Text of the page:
Mari Ogino graduated from the University of California Los Angeles with a Bachelor of Arts in Art History. Following graduation, she held positions at a contemporary art gallery in Los Angeles, the FIDM Museum, and the Wildwoods Foundation. Additionally, she volunteered with Oakgrove as the event and site coordinator. Mari is researching visible and invisible barriers that prevent some children from accessing arts education. She also advocates to make arts education accessible to all children. Arts accessibility is the driving force behind her decision to pursue an M.A. in Arts Administration; she wants to ensure that arts programs are fully funded and sustainable.
What attracted you to the Arts Administration Program at Teachers College, Columbia University? Originally, the curriculum and ability to cross-register at the other graduate schools in Columbia University were what first appealed to me about the program. I wanted a program that provided me with a solid foundation to be successful arts administrator and flexibility to take courses outside of the program and Teachers College. I believe that academic communities should collaborate and learn from each other; I didn’t want to go to a program that fosters sequestration from other programs, cities, or communities. In the end, I chose to attend Teachers College, Columbia University because of the students and the supportive community they created. supports the collaboration of performing and visual arts administrators by placing them in the same room.
How are your studies helping to advance your career goals? The program courses provide me with the skills I can take directly into the workforce, such as marketing, strategic planning, and writing grant and corporate sponsorship proposals. The electives, especially those in other schools and departments, allow me to engage with the perspectives of non-ARAD students which sometimes challenge my current perspective and understanding of theories and concepts. These challenges help me to grow academically and professionally. Continuous engagement with different students translates well into the workforce and life in general because we must always be willing to listen and respectfully engage with differing perspectives and ideologies.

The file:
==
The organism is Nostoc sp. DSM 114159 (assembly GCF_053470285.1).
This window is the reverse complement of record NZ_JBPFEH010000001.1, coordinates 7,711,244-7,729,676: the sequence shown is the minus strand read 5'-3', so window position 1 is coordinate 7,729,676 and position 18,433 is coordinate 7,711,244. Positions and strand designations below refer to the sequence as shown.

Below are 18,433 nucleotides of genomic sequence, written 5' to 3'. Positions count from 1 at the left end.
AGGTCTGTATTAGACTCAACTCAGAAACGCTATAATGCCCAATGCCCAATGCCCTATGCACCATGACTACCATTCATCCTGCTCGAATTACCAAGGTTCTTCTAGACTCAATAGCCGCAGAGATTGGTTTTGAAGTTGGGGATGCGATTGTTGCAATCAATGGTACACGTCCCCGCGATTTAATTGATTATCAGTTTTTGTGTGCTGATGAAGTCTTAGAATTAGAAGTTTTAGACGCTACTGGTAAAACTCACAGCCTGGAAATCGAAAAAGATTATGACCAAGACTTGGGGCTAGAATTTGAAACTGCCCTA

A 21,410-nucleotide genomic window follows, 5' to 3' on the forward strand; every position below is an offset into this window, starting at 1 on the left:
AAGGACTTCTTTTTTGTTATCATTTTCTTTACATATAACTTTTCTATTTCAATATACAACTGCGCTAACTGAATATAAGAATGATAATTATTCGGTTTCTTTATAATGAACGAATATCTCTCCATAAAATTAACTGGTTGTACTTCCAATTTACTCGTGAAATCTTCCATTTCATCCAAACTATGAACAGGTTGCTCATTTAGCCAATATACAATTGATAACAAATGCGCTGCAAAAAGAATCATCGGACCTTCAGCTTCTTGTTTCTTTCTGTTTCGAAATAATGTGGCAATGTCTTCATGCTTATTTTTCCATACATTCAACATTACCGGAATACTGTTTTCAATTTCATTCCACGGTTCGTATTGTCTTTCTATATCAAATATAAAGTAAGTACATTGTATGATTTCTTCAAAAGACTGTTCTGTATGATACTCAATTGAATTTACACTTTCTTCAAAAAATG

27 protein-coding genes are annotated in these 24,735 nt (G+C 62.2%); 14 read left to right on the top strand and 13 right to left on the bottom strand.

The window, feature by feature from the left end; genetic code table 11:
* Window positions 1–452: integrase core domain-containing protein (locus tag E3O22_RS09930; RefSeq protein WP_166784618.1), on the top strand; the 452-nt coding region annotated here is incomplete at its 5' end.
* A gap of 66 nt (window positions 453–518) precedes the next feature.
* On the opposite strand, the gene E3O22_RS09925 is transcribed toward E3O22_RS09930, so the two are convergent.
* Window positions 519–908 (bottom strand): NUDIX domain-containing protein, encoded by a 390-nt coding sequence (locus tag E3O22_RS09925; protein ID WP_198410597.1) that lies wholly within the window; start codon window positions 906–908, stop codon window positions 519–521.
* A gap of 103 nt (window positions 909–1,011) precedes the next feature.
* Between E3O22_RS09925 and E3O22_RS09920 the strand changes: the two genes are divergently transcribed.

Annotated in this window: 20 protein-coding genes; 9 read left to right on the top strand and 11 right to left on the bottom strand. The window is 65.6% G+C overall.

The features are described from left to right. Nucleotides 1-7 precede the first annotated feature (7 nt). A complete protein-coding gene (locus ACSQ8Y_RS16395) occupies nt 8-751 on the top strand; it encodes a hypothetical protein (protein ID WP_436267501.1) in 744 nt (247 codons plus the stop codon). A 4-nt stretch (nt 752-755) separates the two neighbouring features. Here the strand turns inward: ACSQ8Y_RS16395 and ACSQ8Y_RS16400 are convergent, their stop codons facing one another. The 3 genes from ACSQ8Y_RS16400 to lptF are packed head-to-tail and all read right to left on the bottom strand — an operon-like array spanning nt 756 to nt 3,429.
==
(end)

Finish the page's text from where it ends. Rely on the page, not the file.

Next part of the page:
Describe student life as a member of the ARAD community. Before ARAD, I had never been surrounded by a group like my cohort. We are all highly-motivated and passionate individuals who inspire and support each other everyday! One would assume that a group of exceptionally motivated individuals would foster a competitive environment, but instead we celebrate each others victories and commiserate in the library when there are a lot of assignments due. It’s a wonderful feeling to know that we can turn to each other for anything.